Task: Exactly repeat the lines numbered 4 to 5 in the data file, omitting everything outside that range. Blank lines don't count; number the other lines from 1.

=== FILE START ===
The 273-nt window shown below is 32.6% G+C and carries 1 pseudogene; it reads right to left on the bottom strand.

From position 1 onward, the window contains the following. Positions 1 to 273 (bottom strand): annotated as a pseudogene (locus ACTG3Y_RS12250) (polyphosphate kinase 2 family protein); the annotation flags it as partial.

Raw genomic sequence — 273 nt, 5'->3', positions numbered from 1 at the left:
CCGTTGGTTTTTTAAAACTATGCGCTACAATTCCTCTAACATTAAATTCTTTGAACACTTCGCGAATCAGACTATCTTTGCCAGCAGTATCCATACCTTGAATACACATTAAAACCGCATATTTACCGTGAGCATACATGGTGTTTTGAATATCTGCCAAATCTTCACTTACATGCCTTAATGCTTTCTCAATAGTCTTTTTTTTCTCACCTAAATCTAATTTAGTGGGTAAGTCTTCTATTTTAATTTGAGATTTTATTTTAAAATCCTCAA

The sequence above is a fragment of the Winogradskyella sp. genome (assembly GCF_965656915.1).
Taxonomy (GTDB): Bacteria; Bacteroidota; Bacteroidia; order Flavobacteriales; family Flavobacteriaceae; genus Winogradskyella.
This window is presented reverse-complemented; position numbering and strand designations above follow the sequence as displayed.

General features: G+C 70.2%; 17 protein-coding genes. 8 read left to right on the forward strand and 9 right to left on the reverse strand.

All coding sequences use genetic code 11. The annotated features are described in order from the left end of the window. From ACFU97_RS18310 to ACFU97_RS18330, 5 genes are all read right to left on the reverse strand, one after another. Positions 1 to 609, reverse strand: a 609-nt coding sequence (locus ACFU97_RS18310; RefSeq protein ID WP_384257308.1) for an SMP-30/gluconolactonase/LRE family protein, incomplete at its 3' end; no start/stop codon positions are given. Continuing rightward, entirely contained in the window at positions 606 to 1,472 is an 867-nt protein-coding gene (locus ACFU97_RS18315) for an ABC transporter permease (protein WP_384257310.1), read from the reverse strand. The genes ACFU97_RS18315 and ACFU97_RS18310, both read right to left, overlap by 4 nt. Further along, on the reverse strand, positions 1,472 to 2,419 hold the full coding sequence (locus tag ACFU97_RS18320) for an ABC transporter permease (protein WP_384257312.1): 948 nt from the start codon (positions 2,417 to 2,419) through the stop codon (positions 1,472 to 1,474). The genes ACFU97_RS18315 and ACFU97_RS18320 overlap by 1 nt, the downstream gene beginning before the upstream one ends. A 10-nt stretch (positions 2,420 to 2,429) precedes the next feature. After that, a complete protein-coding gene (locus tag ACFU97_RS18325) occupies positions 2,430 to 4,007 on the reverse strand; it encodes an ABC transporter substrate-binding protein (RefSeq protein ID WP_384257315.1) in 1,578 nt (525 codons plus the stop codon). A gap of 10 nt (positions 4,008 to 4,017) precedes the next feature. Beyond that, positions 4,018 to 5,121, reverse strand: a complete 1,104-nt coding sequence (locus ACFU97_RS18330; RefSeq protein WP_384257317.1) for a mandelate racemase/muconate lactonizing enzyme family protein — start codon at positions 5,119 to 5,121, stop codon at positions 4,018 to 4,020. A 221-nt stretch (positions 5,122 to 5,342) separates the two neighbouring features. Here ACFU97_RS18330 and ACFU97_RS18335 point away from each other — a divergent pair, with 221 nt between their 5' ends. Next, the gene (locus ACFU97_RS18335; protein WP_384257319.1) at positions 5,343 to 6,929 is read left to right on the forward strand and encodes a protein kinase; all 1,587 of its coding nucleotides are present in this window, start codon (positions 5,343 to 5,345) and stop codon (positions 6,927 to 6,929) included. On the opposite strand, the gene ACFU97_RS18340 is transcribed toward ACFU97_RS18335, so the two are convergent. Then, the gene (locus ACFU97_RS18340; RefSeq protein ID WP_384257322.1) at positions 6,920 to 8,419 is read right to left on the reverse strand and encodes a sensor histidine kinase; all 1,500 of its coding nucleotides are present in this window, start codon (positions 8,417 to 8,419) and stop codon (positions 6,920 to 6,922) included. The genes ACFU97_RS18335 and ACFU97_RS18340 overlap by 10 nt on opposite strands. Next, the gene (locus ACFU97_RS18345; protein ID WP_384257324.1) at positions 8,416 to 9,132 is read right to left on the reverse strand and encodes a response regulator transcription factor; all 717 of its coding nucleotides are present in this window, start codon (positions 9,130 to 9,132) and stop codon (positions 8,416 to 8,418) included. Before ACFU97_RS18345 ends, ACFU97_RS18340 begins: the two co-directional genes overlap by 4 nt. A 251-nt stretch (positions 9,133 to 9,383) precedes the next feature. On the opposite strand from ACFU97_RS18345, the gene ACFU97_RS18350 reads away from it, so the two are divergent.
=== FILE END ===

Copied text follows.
CCGTTGGTTTTTTAAAACTATGCGCTACAATTCCTCTAACATTAAATTCTTTGAACACTTCGCGAATCAGACTATCTTTGCCAGCAGTATCCATACCTTGAATACACATTAAAACCGCATATTTACCGTGAGCATACATGGTGTTTTGAATATCTGCCAAATCTTCACTTACATGCCTTAATGCTTTCTCAATAGTCTTTTTTTTCTCACCTAAATCTAATTTAGTGGGTAAGTCTTCTATTTTAATTTGAGATTTTATTTTAAAATCCTCAA

The sequence above is a fragment of the Winogradskyella sp. genome (assembly GCF_965656915.1).